BUSAN -- For Ji Young-hoon, a 22-year-old South Korean who had just finished his mandatory military service duty in September, this year’s G-Star -- the country’s largest annual gaming exhibition felt like seeing an old friend after a long time.
“I was here three years ago right after I took Suneung (Korea’s national college entrance exam). I have been looking forward to this year’s G-Star because the last two years’ events were not enjoyable,” Ji told The Korea Herald Thursday.
The 2020 G-Star went completely online for gamers due to the COVID-19 pandemic. A year later, the event was held in person, but the number of visitors and participating game developers were far below the figures from the 2019 G-Star that drew record high visitors of 244,000.
“Except for the masks, this year’s event almost feels the same as the 2019 G-Star. I can’t wait to look around the exhibition and experience various games,” Ji said.
Although the business-to-customer zone did not open to the public until 11:30 a.m. on the first day of G-Star, thousands of game lovers were already lining up in front of the entrance at the Busan Exhibition and Convention Center, or BEXCO, as of 10 a.m.
According to the Korea Association of Game Industry, the host of G-Star, this year’s event is expected to draw over 250,000 visitors as the event is taking place at full strength with a noticeable increase in the number of participating game makers.
The organizers said a total of 987 companies from 43 countries signed up for the gaming convention, more than doubling from the previous year. As the number of participating companies set a new record this year, the BTC hall will be extended to the third floor of the second convention center at Bexco. It marked the first time that G-Star’s BTC hall has been installed outside the first convention center.
Despite the decision to cancel some of the major outside events, such as fireworks, drone performances and a parade after the Itaewon crowd tragedy, the organizers kept some of the side events including outdoor exhibition booths and game zones as well as food trucks.
The organizers emphasized that safety was their first priority. The nearby roads leading up to the convention venue were controlled by safety personnel. The organizers set a limit on the maximum number of people allowed in the exhibition halls at one time, so they could flexibly manage the number of attendees depending on the concentration level.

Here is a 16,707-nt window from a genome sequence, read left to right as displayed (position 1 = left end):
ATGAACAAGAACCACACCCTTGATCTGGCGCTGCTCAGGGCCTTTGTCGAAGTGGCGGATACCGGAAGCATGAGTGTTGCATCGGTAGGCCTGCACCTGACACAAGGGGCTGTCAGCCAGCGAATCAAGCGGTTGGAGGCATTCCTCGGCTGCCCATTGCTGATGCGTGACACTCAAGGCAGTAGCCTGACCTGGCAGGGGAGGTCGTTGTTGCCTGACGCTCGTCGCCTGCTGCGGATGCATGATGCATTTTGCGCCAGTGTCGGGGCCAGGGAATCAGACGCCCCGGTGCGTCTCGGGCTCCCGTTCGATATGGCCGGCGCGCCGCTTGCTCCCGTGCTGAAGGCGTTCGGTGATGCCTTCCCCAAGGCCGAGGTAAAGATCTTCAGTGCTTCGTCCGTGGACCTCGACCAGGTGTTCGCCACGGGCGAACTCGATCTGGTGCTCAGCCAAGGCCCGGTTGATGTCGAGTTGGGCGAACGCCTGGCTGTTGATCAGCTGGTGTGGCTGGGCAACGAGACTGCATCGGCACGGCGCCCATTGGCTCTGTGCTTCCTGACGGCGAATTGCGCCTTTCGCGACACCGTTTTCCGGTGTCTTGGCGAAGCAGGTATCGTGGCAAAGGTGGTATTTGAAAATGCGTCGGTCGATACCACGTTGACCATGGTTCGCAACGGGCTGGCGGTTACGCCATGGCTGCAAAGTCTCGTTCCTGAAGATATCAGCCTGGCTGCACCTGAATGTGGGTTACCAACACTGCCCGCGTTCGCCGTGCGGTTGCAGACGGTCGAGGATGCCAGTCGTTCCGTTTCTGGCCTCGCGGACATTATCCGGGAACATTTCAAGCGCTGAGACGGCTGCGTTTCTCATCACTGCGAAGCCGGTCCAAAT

“We have continuously conducted checkups with related agencies to make sure there were no loopholes in the safety plan. We will do our best to ensure that visitors can experience and enjoy the new gaming content in a safe environment during the event period,” said Kang Shin-chul, chairman of the G-Star organizing committee.
Once the doors to the main exhibition halls opened, thousands of visitors entered the venue as the safety personnel at the entrance and police authorities guided the visitors to secure a certain distance and space from others.
As teenagers and those in their early 20s make up a large portion of visitors at G-Star, this year’s event put together a job concert. The job concert, which is scheduled for Saturday, will offer career consultations game makers’ presentations on their recruitment and talk shows on different careers in the game industry.
Comeback of game giants
Two of Korea’s biggest game developers -- Netmarble and Nexon -- came back to this year’s G-Star after three-to-four-year hiatuses. Both industry leaders put together large-scale exhibition booths to showcase their new titles.
Boasting 560 experiencing decks for gamers to try out its new titles such as The First Descendant and KartRider: Drift, Nexon set up the biggest exhibition of all participants with 300 booths assigned for the game developer. Nexon’s Dungeon & Fighter Mobile took home the honor of winning the highest presidential award for the best game of the year during the 2022 Korea Game Awards held at BEXCO on Wednesday.
Netmarble also installed 160 experience decks for visitors. NCSoft, another local game giant, did not set up exhibition booths, saying it was currently focused on developing new titles.
The country’s newer major game makers -- Kakao Games and Krafton -- prepared sizable booths to give visitors an opportunity to try out their upcoming titles and present their trailer videos for new games.
As more and more Korean game companies are looking to enter the bigger global market, a glimpse of domestically developed console games seemed to be the overall theme of this year’s G-Star seemed.
“I think this year’s event is where I saw the biggest number of console games on display at G-Star,” said Cho Yoo-jung, a 25-year-old female who has attended G-Star for the last five years except for the online edition in 2020.
“I personally enjoy playing computer games and mobile games as I’m more used to them. But I would like to try out a few console games while I’m here,” she said.
Games companies were not the only participants at the event. Technology firms such as Samsung Electronics, SK Broadband, Naver Cloud and Tiktok flaunted their latest gaming products, marketing consultations for game publishers and support services for game developers. This year’s G-Star runs through Sunday.